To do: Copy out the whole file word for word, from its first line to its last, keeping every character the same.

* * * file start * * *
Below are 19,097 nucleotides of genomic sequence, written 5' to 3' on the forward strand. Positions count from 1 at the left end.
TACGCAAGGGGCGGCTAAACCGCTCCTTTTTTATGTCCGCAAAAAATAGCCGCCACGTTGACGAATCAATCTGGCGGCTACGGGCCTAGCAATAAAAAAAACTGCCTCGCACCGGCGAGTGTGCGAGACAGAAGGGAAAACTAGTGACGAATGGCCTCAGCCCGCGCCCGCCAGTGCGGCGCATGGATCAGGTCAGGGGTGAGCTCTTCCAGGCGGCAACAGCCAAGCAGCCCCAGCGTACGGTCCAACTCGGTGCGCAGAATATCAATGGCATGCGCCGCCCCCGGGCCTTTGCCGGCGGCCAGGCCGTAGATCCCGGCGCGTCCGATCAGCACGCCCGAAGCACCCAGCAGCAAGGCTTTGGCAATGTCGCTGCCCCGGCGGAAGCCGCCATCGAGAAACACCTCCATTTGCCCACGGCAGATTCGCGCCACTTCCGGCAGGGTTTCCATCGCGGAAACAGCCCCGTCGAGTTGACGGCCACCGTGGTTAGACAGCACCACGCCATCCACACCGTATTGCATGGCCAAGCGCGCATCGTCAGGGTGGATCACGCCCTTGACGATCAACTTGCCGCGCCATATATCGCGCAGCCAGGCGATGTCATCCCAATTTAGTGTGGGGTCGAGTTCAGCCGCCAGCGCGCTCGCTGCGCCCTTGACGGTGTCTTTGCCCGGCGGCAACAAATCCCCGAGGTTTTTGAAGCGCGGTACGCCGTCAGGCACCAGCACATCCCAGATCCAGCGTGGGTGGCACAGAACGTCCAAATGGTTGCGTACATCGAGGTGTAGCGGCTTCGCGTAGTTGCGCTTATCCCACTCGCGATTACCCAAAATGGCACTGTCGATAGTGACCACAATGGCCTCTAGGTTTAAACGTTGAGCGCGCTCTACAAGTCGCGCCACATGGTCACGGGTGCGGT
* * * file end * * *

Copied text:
Below are 19,097 nucleotides of genomic sequence, written 5' to 3' on the forward strand. Positions count from 1 at the left end.
TACGCAAGGGGCGGCTAAACCGCTCCTTTTTTATGTCCGCAAAAAATAGCCGCCACGTTGACGAATCAATCTGGCGGCTACGGGCCTAGCAATAAAAAAAACTGCCTCGCACCGGCGAGTGTGCGAGACAGAAGGGAAAACTAGTGACGAATGGCCTCAGCCCGCGCCCGCCAGTGCGGCGCATGGATCAGGTCAGGGGTGAGCTCTTCCAGGCGGCAACAGCCAAGCAGCCCCAGCGTACGGTCCAACTCGGTGCGCAGAATATCAATGGCATGCGCCGCCCCCGGGCCTTTGCCGGCGGCCAGGCCGTAGATCCCGGCGCGTCCGATCAGCACGCCCGAAGCACCCAGCAGCAAGGCTTTGGCAATGTCGCTGCCCCGGCGGAAGCCGCCATCGAGAAACACCTCCATTTGCCCACGGCAGATTCGCGCCACTTCCGGCAGGGTTTCCATCGCGGAAACAGCCCCGTCGAGTTGACGGCCACCGTGGTTAGACAGCACCACGCCATCCACACCGTATTGCATGGCCAAGCGCGCATCGTCAGGGTGGATCACGCCCTTGACGATCAACTTGCCGCGCCATATATCGCGCAGCCAGGCGATGTCATCCCAATTTAGTGTGGGGTCGAGTTCAGCCGCCAGCGCGCTCGCTGCGCCCTTGACGGTGTCTTTGCCCGGCGGCAACAAATCCCCGAGGTTTTTGAAGCGCGGTACGCCGTCAGGCACCAGCACATCCCAGATCCAGCGTGGGTGGCACAGAACGTCCAAATGGTTGCGTACATCGAGGTGTAGCGGCTTCGCGTAGTTGCGCTTATCCCACTCGCGATTACCCAAAATGGCACTGTCGATAGTGACCACAATGGCCTCTAGGTTTAAACGTTGAGCGCGCTCTACAAGTCGCGCCACATGGTCACGGGTGCGGT